What's happening: Ford Motor Company (F 0.00%) said on Thursday that its sales in Europe rose 18% in February.
What Ford said: Ford said that its sales in what it calls the "European 20", the principal markets of Western and Central Europe, rose 18% in February, while its sales for the "European 50", including Eastern Europe and Russia, rose 17%. That latter gain was well ahead of the overall industry's 10% increase for the month, meaning that Ford gained market share.
Those gains are coming via a route familiar to Ford-watchers from results in other parts of the world: SUV sales are booming.
Like consumers in other developed markets, more and more European car-buyers are choosing car-based "crossover" SUVs over traditional sedan models. Crossovers are a Ford strength around the world, and its small Fiesta-based EcoSport and compact Kuga (a twin to the U.S.-market Escape) both saw European sales jump by over 30% in February.
SUV sales should continue to shine for Ford in Europe as the year goes on. The all-new Edge is set to joint Ford's European lineup this spring, and the company said that it expects it overall SUV sales in Europe to grow by about 30% in 2016.
But SUVs aren't the only story here. Ford is also doing well in other market segments. Sales of the Mondeo sedan, Europe's version of the Fusion, were up 19%, while sales of the midsize S-Max and larger Galaxy minivans more than doubled versus the year-ago month.
Why it's significant: Ford's market share in the European 20 rose 0.3 points to 7.5% in February, while its share in the European 50 rose 0.4 points to 7.3%.
Those market-share gains are further confirmation that the European overhaul kicked off by former Ford CEO Alan Mulally in 2012 is continuing to bear fruit. Ford made several major moves to stem a tide of red ink in Europe, including a series of cost cuts. But it also made a decision to bring more of its global products to its European lineup.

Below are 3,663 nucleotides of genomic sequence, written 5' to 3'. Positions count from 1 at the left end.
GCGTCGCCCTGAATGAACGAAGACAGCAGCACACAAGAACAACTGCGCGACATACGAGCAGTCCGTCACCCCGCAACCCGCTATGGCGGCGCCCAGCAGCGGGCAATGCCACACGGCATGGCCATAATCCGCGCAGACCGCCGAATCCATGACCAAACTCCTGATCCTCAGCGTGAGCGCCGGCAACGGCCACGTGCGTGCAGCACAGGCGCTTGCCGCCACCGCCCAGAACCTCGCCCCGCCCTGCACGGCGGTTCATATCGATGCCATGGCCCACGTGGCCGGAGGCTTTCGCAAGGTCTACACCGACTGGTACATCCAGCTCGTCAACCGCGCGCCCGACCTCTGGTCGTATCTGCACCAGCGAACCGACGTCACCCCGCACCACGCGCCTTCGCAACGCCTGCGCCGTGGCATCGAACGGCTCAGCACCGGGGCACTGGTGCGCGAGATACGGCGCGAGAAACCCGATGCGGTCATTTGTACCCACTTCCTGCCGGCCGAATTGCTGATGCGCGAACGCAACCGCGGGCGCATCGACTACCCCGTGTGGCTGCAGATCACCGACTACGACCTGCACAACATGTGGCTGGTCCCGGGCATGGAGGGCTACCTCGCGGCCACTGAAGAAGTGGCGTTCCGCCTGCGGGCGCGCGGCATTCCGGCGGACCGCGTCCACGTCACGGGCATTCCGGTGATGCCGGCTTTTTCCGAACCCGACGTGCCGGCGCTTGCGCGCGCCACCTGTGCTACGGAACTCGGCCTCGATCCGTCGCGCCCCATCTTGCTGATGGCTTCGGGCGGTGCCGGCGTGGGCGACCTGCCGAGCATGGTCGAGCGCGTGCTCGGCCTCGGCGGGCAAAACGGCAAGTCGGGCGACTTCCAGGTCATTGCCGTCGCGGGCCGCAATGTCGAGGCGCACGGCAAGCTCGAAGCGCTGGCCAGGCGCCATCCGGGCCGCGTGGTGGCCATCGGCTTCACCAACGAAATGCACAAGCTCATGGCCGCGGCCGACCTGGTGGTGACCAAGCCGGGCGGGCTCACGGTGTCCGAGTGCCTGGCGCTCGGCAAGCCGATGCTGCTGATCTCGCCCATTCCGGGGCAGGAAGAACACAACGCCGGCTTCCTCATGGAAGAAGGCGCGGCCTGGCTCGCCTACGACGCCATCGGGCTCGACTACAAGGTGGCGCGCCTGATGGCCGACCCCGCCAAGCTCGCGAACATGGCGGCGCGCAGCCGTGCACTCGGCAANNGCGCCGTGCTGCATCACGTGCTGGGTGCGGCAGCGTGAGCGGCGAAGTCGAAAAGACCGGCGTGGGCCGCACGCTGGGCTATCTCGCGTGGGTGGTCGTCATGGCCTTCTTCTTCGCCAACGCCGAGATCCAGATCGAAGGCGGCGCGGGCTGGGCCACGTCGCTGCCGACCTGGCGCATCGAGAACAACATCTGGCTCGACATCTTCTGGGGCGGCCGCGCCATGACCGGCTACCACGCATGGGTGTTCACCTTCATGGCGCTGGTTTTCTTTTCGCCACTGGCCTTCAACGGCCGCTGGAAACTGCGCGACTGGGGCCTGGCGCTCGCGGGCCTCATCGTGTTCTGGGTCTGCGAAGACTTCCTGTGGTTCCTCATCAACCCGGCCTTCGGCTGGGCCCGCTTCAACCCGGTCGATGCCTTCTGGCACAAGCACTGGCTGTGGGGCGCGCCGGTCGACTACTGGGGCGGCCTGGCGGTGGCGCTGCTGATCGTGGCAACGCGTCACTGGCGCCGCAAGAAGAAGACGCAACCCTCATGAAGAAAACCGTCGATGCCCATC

That move is looking smart right now, with the Edge set to arrive amid white-hot demand for crossover SUVs. Meanwhile, the Fusion-based Mondeo, which replaced an aged Europe-only model, has generated much better sales (and likely substantially fatter profits per sale) than its predecessor.
What's next for Ford in Europe: Ford Europe returned to profitability in 2015 after several years of red ink, and the company has guided to a better result in 2016. But Ford isn't counting on strong sales alone to boost its European profits and margins: Europe chief Jim Farley has signaled that the company is starting another round of cost cuts in the region.
That said, more new products are on the way. The new Edge will be joined by a revamped Kuga, which is getting an overhaul along the same lines as the refreshed-for-2017 Escape. Ford will also revamp the midsize Ranger pickup later this year, and it's adding top-of-the-line "Vignale" trims to the S-Max, Edge, and Kuga in a bid to improve per-sale profits.
The new Vignale models will join the Mondeo Vignale, which is similar to the Fusion Platinum that will be added to Ford's U.S. lineup later this year.